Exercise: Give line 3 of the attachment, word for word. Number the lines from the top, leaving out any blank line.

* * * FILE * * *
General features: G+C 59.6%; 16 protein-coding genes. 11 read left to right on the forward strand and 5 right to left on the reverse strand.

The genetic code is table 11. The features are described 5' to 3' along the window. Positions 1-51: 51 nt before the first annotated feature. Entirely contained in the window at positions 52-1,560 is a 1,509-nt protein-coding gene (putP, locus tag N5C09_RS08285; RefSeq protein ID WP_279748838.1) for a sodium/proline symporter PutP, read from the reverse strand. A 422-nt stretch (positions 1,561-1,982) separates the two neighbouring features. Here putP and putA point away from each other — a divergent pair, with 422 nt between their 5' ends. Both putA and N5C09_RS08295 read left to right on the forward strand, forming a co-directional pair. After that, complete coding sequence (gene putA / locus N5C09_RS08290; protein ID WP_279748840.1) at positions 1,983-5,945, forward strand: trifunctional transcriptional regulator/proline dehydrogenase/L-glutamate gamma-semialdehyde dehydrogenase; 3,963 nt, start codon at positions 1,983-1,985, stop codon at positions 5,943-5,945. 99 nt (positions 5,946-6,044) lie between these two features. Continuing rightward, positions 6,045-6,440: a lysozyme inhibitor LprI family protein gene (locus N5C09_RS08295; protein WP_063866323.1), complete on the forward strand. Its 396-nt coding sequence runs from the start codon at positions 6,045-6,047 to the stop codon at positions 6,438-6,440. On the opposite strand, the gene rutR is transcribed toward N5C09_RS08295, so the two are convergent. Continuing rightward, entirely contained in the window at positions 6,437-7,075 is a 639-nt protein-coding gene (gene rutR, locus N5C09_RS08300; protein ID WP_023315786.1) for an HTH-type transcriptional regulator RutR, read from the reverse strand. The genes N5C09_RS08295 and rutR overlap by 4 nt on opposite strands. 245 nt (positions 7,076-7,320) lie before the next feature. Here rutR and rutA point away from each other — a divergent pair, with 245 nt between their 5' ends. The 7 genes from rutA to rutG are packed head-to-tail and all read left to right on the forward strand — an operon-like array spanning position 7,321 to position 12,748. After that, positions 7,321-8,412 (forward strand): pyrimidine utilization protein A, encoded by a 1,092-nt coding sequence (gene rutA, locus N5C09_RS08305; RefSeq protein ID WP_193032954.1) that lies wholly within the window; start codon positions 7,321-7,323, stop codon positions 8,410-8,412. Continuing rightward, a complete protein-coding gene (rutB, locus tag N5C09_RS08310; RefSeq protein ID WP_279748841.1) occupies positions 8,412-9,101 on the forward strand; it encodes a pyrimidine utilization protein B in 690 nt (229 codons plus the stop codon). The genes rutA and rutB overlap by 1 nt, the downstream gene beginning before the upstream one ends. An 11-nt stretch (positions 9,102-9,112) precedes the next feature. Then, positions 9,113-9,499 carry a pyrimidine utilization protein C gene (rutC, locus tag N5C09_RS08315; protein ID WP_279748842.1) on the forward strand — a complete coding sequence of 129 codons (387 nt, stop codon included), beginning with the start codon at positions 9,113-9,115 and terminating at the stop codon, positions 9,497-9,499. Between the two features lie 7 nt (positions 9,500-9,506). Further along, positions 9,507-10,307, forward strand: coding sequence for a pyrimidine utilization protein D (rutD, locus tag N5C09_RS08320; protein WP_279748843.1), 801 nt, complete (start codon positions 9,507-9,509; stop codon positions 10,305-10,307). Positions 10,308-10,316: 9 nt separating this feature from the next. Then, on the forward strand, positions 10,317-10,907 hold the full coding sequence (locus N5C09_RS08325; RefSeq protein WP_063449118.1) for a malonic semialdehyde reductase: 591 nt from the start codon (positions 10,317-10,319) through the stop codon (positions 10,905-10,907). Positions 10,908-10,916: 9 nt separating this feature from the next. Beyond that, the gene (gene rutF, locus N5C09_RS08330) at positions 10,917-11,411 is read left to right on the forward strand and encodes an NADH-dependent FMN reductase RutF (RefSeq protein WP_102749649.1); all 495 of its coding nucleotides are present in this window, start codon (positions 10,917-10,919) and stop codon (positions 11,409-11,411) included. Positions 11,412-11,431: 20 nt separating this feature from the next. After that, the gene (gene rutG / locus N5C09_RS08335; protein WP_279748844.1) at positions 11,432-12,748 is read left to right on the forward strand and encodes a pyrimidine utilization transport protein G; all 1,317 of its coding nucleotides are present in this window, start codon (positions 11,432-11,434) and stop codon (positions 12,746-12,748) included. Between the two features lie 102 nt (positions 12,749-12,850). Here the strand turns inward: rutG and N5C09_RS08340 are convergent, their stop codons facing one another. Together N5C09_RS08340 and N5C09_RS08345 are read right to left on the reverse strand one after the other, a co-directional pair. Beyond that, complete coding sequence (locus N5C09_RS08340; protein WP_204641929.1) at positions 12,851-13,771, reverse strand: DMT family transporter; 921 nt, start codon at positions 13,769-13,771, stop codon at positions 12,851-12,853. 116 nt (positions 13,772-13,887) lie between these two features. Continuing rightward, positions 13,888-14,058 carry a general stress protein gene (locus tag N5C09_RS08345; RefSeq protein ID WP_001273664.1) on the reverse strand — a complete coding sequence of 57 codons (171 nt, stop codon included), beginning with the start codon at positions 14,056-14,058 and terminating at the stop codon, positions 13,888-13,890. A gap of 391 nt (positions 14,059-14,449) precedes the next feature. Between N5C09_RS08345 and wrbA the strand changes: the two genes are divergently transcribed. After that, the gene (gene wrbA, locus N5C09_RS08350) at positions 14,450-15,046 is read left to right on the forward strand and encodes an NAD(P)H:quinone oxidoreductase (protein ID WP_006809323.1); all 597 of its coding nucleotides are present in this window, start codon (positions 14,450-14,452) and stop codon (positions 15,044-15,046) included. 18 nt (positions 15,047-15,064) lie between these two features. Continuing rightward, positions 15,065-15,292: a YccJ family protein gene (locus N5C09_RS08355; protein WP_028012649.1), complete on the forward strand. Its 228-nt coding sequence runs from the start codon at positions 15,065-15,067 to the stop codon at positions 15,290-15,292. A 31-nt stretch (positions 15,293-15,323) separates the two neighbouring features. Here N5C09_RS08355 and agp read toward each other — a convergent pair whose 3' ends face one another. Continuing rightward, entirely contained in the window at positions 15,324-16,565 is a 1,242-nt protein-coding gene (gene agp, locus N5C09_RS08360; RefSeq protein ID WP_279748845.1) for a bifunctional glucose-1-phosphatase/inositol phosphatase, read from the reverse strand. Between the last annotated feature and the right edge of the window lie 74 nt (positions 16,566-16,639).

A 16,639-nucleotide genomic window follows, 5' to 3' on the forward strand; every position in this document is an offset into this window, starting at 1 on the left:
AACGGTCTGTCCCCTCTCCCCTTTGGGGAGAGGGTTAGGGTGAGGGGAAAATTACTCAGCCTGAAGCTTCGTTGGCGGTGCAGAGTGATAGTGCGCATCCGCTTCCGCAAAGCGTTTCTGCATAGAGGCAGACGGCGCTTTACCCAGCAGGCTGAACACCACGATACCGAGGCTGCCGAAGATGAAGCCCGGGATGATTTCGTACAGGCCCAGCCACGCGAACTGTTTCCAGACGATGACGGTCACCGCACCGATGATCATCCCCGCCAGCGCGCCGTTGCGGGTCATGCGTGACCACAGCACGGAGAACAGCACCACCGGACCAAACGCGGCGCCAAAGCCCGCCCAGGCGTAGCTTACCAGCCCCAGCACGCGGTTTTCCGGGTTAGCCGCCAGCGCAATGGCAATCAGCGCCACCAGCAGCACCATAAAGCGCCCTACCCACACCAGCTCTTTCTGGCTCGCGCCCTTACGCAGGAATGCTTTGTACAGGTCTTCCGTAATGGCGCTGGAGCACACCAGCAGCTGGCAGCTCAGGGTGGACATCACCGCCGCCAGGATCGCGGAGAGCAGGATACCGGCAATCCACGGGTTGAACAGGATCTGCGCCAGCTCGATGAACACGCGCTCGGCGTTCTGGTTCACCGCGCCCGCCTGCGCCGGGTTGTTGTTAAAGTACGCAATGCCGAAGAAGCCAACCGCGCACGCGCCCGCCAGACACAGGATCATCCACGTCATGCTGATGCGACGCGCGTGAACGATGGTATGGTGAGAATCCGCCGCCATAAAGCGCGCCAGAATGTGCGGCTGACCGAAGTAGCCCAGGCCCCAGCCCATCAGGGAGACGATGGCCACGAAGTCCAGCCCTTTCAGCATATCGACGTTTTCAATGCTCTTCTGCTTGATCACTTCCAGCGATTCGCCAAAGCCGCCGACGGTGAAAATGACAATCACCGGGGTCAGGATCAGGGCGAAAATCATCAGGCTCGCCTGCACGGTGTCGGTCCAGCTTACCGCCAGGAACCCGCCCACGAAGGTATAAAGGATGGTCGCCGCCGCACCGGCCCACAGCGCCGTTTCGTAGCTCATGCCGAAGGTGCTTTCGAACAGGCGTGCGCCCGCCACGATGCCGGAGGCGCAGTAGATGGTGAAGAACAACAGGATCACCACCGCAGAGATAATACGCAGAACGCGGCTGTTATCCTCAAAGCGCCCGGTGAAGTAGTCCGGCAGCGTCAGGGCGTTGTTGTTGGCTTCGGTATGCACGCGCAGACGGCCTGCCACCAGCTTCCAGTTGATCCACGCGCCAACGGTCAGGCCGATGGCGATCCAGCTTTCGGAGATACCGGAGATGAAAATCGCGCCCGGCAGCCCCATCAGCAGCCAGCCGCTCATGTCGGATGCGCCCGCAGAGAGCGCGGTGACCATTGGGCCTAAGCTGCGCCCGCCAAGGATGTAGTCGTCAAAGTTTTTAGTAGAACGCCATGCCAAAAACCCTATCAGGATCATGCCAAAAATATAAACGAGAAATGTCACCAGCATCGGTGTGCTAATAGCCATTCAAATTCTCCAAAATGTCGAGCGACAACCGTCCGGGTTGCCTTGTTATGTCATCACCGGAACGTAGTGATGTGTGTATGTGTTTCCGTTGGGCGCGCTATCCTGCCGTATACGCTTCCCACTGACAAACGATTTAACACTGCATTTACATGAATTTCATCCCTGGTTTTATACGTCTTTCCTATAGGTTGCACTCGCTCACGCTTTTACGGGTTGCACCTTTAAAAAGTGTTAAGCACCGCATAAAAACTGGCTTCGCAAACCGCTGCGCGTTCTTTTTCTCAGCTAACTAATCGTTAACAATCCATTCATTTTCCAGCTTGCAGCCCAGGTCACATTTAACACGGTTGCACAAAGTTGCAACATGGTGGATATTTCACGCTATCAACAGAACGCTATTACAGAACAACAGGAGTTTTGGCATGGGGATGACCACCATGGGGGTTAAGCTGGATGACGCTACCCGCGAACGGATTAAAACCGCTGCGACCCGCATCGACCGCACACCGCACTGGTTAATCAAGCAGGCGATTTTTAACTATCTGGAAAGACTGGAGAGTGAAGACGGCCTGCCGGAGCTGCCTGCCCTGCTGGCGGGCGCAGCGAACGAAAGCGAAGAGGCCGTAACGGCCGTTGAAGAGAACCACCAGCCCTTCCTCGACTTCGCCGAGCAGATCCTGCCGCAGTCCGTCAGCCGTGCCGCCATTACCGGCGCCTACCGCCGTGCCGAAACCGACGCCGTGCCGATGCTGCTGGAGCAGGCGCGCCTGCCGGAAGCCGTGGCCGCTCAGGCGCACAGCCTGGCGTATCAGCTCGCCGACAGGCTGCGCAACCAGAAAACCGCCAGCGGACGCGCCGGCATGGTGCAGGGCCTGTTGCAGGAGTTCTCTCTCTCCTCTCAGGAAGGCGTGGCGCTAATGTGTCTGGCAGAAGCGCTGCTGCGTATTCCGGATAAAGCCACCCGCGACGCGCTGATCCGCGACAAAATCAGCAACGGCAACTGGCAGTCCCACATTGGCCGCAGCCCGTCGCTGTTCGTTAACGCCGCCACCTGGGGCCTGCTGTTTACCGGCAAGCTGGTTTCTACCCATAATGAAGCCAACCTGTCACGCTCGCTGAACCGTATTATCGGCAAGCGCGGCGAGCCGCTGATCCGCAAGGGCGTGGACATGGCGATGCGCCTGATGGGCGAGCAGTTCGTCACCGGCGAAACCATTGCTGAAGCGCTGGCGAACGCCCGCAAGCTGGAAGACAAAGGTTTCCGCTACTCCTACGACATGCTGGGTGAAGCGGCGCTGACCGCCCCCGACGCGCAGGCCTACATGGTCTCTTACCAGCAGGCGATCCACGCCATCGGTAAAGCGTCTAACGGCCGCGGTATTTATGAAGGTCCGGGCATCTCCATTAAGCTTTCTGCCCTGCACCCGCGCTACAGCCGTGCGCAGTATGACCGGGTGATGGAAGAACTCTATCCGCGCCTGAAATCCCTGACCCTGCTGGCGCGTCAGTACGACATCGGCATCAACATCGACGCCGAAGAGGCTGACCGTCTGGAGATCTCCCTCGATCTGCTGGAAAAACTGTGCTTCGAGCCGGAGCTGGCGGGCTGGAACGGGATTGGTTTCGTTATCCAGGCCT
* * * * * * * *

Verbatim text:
A 16,639-nucleotide genomic window follows, 5' to 3' on the forward strand; every position in this document is an offset into this window, starting at 1 on the left: